Also in "Old" Witten was a hotel owned by Mrs. Ida Fettinger, which served meals; the Howard Long restaurant; the Ray Eveleth Meat Market; Fred Rahn Ford Agency; and J. A. McDonald Store. Mrs. Eveleth (Mae) for a short time also ran a restaurant. Lewis Kennedy (father of Keo Kern) bought the Vanderzee Hardware Store and implement business in 1911 and ran that business for several years. His wife, Irene Kennedy, was a midwife and delivered many babies in Tripp County.
Fires in those days were devastating. The Joe F. Healy Real Estate Office and the adjourning building, known as the Gran-Rity Building, burned to the ground on Jan. 17, 1913. Then, on July 1915 a fire fed by strong wind and intense heat, destroyed 10 of the best business buildings in town, including The Atlas State Bank, Farmers State Bank, Dehart Drug Store, German-American Bank, Dorwood Mercantile Co., Boardman Office Building, Adel Building, Longworthy Hollenbeck Building, and the Short Building. Loss, estimated at $50,000, was termed the "most destructive fire in the history of the Rosebud area". Most of the businesses that were lost, however were rebuilt or started up again in other buildings. A new school house, built in 1921-22, burned to the ground after having been used for only six weeks. A new school building was started immediately.
Businesses and land were often sold over and over, making keeping track difficult and often confusing. Frank Harter and Frank Smith, who ran a hardware store, later sold out to Fred Kern and Fred Dusek. Dusek also worked at Framers State Bank. Lewis Kennedy sold his hardware store in "Old" Witten to the Klappals and his implement business to J. G. Evers George Thatch and John Schwarting, a son-in-law of the Fettings, were carpenters. Schwarting built the Fettinger Hotel. Foley Allison had a service station. Ray Ballenger was a garage mechanic but also had worked at the Kautz Garage. George and Charles Worcester owned the Atlas Short ran a butcher shop. Charles Dewes and Joe Bachmann both had blacksmith shops. Both Martin Reinke and Dick Bridgman ran separate pool halls. Mrs. Ada Burns bought the Witten Hotel in August 1929. Adam Adel, who had a farm west of town, also operated a saloon. In September 1922 Lewis Kennedy died of a heart attack while fighting a prairie fire near Witten. Joe Long and Ray Moore ran a freight line that was later sold to Harry Kern and H. W. Abbey.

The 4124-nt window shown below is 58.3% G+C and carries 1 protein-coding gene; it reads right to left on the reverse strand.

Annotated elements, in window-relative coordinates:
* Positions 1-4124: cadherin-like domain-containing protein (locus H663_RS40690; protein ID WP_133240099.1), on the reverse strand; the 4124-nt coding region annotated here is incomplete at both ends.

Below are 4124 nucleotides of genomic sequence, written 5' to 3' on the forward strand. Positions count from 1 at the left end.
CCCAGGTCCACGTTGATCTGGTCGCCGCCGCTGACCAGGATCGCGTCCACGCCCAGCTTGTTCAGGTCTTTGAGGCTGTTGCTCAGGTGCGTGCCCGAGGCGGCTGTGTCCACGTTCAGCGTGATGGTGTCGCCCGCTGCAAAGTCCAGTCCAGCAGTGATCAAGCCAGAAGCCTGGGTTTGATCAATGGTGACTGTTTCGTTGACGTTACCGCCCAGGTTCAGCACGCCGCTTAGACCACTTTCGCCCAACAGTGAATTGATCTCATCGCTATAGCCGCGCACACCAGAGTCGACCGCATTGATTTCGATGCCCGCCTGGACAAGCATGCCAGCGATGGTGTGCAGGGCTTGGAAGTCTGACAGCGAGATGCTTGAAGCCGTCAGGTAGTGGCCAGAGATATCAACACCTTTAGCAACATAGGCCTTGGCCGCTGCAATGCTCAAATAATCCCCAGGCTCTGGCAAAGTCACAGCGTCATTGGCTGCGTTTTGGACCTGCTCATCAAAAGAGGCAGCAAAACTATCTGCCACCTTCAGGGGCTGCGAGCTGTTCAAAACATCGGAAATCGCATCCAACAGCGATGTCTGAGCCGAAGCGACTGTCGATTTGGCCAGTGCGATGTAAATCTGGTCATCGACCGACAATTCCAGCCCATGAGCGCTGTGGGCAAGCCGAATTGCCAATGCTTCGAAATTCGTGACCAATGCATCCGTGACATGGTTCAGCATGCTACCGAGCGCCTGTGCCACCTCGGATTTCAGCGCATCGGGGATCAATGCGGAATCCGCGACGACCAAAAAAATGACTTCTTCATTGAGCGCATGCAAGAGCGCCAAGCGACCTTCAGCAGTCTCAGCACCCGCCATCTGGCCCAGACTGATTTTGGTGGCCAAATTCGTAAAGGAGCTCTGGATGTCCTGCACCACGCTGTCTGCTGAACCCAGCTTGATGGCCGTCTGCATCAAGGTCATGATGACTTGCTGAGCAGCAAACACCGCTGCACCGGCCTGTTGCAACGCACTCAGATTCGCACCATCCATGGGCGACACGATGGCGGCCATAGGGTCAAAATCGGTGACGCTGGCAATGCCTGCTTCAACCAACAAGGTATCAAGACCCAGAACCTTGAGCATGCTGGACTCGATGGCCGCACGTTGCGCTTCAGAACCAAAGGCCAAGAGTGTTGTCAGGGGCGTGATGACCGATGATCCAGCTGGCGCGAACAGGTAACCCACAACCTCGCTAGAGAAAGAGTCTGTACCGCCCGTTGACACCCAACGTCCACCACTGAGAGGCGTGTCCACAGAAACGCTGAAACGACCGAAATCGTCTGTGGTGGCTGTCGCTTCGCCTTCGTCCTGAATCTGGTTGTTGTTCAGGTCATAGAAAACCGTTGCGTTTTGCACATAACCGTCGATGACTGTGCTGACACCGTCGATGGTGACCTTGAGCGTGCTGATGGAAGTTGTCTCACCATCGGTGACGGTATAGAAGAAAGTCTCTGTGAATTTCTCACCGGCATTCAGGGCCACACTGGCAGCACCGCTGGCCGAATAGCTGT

The decision in 1929 to build the extension of the Chicago and Northwestern Railroad line from Winner to Wood on a path that missed "Old" Witten by about two miles to the south sealed the fate of "Old" Witten to the dustbin of history. The Shirley-Caldwell Co. was the contractor for the railroad grade to a point five miles west of Winner. The contractor further west was England Construction Co. Mules were used to haul the dirt for the rail bed. Morganfield Brothers Engineering, contractors from Winner, employed over 300 men to build the railroad bridges from Winner to Wood during the summer of 1929.
Despite having survived the "Great Depression" and World War II, the railroad gradually lost out to truck freighting, automobile travel, a declining population and a changing rural economy. Rail service from Winner to Wood was abandoned on January 27, 1960. The depot was sold to Milo Hanson who moved it to his farm. The section house was sold several years prior to that and moved to the Otto Pochop farm east of Witten.
Witten Townsite Co., banking on economic growth, despite hard economic times, bought land for the site of "New" Witten at a land sale on May 25, 1929. Lots were allocated and their initial sale was held Sept. 17, 1929.